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7/16/2013
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Anonymous Not Behind Attacks, South Korea Says

June's online attacks against South Korean government agencies and private businesses trace back to hackers operating from North Korea, not Anonymous, officials say.

South Korean officials have traced June's online attacks against government agencies and private businesses to hackers operating from North Korea, refuting the attackers' claims that they were affiliated with Anonymous.

"We speculate the hacking was done by North Korea," Park Jae-moon, a senior ministry official, said Thursday in a media briefing, reported the BBC. "[A] North Korean IP [address] was found in passages of the malignant codes and some of the damaged organizations. I can say this is the decisive evidence," he said.

Analysis of 82 different versions -- or variants -- of malware recovered after the attacks, multiple IP addresses used by attackers, as well as their tapping South Korean file-sharing sites for hosting exploit code were also consistent with previous cyber attacks that have been traced to Pyongyang, he said.

Those latest online attacks against South Korea began on June 25, 2013 -- the anniversary of the start of the start of the Korean War (1950-53) -- and continued through July 1, officials said. All told, the attacks targeted 69 government-related and private websites in South Korea, including the prime minster's office. Attacked sites, in some cases, sported defacements that read "Great leader Kim Jong-un," referring to the leader of the North Korean regime, which is based in Pyongyang. Officials at South Korea's Science Ministry said that all but about 10% of attacked sites have now been repaired.

[ IT pros have strong opinions on the balance between privacy and security. See NSA Surveillance: IT Pro Survey Says What? ]

"These were meticulously planned attacks that had been prepared at least for several months to find the weak spots of their targets," Park said, reported The New York Times.

In a statement issued Thursday, Korea's Science Ministry said that the attack signatures also correlated with the March 20 wiper malware campaign that erased the hard drives of an estimated 48,000 South Korean PCs at banks and broadcasters, as well as distributed denial-of-service attacks. The attacks were later revealed to be part of a four-year cyber-espionage campaign.

The hackers behind the June attacks had claimed to be affiliated with Anonymous. But South Korean officials said the claimed Anonymous affiliation appeared designed simply to cause confusion. Likewise, official channels of the hacktivist collective had quickly denied the attackers' assertion, with the Japanese branch of Anonymous tweeting: "We didn't Hack any #SouthKorea websites." At the time, in fact, Anonymous -- as part of its ongoing "#OpNorthKorea" campaign -- had been attacking a number of sites affiliated with Pyongyang, including numerous government websites, the airline Air Koryo and multiple business sites.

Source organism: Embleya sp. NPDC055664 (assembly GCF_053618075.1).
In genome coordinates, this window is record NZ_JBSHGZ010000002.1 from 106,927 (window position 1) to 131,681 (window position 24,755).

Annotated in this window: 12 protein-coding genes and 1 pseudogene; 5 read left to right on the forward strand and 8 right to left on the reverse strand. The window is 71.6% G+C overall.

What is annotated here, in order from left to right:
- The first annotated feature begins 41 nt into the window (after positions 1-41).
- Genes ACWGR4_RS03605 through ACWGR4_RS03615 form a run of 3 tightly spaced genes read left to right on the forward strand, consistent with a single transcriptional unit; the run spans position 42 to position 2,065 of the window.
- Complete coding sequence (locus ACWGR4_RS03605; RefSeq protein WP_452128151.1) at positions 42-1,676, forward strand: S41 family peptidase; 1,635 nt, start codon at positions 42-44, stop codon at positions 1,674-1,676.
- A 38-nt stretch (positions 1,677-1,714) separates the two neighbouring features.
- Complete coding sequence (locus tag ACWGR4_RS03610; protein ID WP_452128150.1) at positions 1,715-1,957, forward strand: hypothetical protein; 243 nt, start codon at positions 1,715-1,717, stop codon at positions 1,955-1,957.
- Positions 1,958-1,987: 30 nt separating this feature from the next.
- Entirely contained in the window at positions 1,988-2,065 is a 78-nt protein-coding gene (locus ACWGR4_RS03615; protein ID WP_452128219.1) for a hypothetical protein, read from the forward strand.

South Korea traced the last major cyber attack against the country, in March, to Pyongyang after one of the attackers apparently suffered technical difficulties, leading to the IP address being temporarily and accidentally exposed. Officials at the Korea Internet & Security Agency said the IP address was registered to a company called Star Joint Venture (Star JV), which is North Korea's sole service provider.

Prior online attacks against South Korean sites, in 2009 and 2011, were also traced to Pyongyang.

The accusation of launching yet another cyber attack against South Korea isn't this week's only potential political setback for North Korean leader Kim Jong-un, who Thursday was pictured visiting a mushroom farm. Notably, officials in Panama Thursday said they detained a ship flying the North Korean flag, which had departed from Cuba, on suspicion that it was being used to transport drugs. After the ship was stopped, the vessel's captain experienced a heart attack and then attempted to commit suicide, reported the Guardian.

After a partial search of the ship, Panamanian officials said they found, hidden in crates of brown sugar, what they described as "weapons of war" -- including missiles -- being transported in violation of United Nations arms trafficking sanctions against North Korea, which all member states are required to uphold. Police also arrested 35 North Koreans onboard the vessel after they attempted to prevent police from rerouting the vessel into the Atlantic-side port of Manzanillo.

Panama's president, Ricardo Martinelli, later tweeted a picture that showed a long, military-green tube. By late Tuesday morning, his spokesman said police had only completed searching one of the ship's five holds

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